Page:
I’m not always precisely on time, even when it comes to holidays.
So it took me until yesterday to start hunting for the menorah and thinking about Hanukkah presents and food.
Naturally, I wanted to make the traditional potato pancakes IMMEDIATELY. We had only one potato in the house, however.
So I decided to try making latkes with half potato and half carrot, creating something I call a Carlatke.
The experiment was a rousing success. The carrots lent a sweet touch (and of course their lovely color) to the salty pancakes. 

Here’s my new recipe. You still have a couple of nights of Hanukkah left to make them. (You could start a new tradition and make them for Christmas as well!)

1 medium baking potato
2 large carrots
1 medium onion, more or less finely chopped
2 eggs, beaten
6 tablespoons flour or matzo meal
1 teaspoon Kosher salt (a little more if you like)
several of grinds of your pepper mill
canola or extra-virgin olive oil as needed for frying
Wash and trim the potato and carrots well. Peel the potato if you want to (the skin is nutritious so you don’t have to). Grate everything using either a box grater or the grater attachment of a food processor.
Wrap the grated vegetables in a dishtowel or paper towel while you assemble the remaining ingredients; this will make the veggies a little less wet and a little more inclined to cohere into a pancake.
In a medium bowl, combine the potato and carrot pieces, the onion, the eggs, the flour, and the salt and pepper. In a large frying pan, heat a couple of tablespoons of oil until the oil begins to shimmer. I prefer to use a nonstick pan as this minimizes the amount of oil needed.
Scoop some of the potato-and-carrot mixture out of the bowl with a soup spoon, and flatten it with your hand. Pop the flattened mixture into the hot oil. It should hiss and bubble a bit; if not, wait before you put more pancakes into the oil.
It’s just fine if your latkes are a little ragged around the edges. If they don’t hold together and are hard to turn, however, you may want to add a little more flour to your batter.
Fry the pancakes a few at a time, turning each when the first side turns a golden brown. Drain the cooked latkes on paper towels; then pop them into a 250-degree oven to stay warm until their cousins are finished cooking.
Serve alone or with applesauce or cranberry sauce. Makes about 12 smallish pancakes. 

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8 Responses to “Carlatkes”

  1. Alice P. says:

    What a great-looking recipe — I can’t wait to try it!

    And what a darling photo of you and Michael — and where do you get those glasses???!

    I was thinking of you as I constructed a winter casserole out of what I had in the house: apples, onions, pumpkin, squash and lots of carrots. It turned out remarkably well, with the apple-onion taste dominating.
    It was improved by serving it with a dash of white wine over the top. . .

  2. Adelaide says:

    They look yummy and I’m going to try these. Michael has a great smile.
    Is he always there when you cook and get to taste everything first? Lucky Michael. We lived above my grandparents and I used to hang around my grandmother’s at meal times which were earlier than ours.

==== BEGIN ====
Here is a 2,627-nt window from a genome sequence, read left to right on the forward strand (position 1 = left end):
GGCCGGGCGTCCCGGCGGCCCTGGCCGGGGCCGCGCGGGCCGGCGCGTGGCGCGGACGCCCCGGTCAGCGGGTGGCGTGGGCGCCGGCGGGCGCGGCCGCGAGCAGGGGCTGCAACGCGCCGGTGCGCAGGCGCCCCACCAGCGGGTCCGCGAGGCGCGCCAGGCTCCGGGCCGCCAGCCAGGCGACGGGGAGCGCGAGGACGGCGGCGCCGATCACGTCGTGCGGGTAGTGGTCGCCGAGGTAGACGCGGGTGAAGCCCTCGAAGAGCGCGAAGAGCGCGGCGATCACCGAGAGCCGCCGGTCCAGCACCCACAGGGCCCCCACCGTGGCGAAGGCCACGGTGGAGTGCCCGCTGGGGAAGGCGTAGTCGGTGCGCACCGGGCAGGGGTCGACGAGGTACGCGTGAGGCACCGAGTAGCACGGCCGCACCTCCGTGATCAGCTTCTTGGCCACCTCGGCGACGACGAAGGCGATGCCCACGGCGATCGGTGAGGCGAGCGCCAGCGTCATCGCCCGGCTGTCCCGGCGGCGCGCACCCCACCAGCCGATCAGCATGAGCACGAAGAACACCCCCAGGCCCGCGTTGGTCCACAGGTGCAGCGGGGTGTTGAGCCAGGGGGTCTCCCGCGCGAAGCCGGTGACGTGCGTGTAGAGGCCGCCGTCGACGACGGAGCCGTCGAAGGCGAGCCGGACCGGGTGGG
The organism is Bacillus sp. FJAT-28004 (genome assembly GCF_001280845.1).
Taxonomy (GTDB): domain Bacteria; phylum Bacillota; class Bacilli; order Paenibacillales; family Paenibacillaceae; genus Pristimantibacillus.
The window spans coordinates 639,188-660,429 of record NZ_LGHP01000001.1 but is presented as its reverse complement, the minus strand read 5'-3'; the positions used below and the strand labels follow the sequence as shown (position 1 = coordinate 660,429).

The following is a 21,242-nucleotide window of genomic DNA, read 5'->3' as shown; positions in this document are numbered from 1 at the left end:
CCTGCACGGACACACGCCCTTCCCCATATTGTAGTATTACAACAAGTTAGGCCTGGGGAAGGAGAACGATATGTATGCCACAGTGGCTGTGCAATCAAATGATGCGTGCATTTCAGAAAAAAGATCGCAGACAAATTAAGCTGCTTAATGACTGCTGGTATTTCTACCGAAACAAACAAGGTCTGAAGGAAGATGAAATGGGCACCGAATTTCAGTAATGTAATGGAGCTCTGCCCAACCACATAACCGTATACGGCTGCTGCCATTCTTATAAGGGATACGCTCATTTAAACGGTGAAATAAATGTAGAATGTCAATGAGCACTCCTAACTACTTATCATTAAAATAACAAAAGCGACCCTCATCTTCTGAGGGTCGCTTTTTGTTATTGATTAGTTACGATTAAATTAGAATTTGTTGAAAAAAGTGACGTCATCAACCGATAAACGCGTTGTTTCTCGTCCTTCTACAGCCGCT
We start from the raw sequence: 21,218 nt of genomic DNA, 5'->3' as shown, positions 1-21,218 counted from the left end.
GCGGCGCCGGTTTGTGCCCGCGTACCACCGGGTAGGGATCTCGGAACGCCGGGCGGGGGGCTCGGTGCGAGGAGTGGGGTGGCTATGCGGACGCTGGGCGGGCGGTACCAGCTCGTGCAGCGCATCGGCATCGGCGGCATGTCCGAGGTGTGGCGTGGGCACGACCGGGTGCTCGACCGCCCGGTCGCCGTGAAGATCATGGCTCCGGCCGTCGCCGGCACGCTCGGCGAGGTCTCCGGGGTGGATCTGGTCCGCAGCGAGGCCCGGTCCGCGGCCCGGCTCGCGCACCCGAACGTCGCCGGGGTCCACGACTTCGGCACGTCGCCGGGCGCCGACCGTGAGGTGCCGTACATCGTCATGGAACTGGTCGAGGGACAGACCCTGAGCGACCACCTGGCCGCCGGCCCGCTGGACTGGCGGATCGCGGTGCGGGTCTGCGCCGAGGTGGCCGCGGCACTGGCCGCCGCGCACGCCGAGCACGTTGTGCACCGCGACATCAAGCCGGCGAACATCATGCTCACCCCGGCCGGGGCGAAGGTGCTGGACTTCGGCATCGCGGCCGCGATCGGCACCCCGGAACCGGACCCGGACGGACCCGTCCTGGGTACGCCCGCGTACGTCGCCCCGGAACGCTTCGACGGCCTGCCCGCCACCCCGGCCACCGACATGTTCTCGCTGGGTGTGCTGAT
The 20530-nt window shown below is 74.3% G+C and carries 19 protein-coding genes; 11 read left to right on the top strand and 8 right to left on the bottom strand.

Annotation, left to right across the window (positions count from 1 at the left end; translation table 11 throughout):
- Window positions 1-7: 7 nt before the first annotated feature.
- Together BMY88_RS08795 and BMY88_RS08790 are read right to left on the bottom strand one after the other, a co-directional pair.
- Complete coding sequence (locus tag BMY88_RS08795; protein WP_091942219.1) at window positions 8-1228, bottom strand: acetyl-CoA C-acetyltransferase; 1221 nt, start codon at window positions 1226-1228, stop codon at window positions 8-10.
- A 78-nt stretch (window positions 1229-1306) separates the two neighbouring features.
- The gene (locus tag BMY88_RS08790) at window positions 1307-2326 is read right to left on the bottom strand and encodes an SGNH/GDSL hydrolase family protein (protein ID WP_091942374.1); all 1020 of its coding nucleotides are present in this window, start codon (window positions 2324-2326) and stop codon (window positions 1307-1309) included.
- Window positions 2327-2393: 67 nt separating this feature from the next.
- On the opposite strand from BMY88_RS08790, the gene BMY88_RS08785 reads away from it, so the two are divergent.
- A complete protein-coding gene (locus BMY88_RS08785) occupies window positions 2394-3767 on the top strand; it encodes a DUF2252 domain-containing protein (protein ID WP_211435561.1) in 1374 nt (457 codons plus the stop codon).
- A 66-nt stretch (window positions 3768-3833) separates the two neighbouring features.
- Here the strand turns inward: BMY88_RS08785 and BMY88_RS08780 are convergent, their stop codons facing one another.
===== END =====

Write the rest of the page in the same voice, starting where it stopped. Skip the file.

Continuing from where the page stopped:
3. Virginia Ray says:

    At first I thought, “Oh my Lord, that Tinky! Now she’s trying to cook in the car . . . and do they even HAVE cigarette lighters in cars anymore?” Nice idea; I’m going to try it!

  4. They look delicious. Last week in search of comfort food, we had fried potatoes! I parboiled them, sliced them, then shallow fried them in rapeseed oil … yummy!

  5. Audrey discovered latkes last year and fell in love with them so I’ll have to try yours with carrots. I’ve never actually made latkes though I’ve always loved them. Yours look wonderful and I love the idea of serving them with my leftover cranberry sauce.

    And your glasses are fabulous!

  6. Grad says:

    Tinky, I love your latkes idea. Actually, I bought the potatoes for my latkes yesterday. I usually try to celebrate Hanukkah in the first couple of days, but I got behind this year and planned on making them today. My latkes are usually awful, though. Not at all crisp and crunchy, but instead flabby and sad looking. I’ll try your version, but I think the problem is with the cook. I’m definitely Latke-challenged. Love the photo of you kids! Again, Happy Hanukkah.

  7. tinkyweisblat says:

    Alice, your casserole sounds great. Ginny, you made my laugh; I never thought of “car” in that context! Abigail, your daughter is wise. BumbleVee, I have NOT made cranberry biscotti–I’ve only made biscotti once, and they were not a success–but I will try again with your inspiration. And I’m glad you get a kickc out of the photo. Grad, if you are only fearless your latkes will be a triumph. Thanks, all, for the comments on the photo; it’s hard not to have fun with Michael around. In answer to your question, Adelaide, he’s not ALWAYS around when I cook–but he’s there frequently, and he’s always an eloquent taster!

  8. Nan says:

    Boy, oh boy, these look great! Tomorrow’s supper! I’ve made them with zucchini in the summer and that worked well too. Recipe here:

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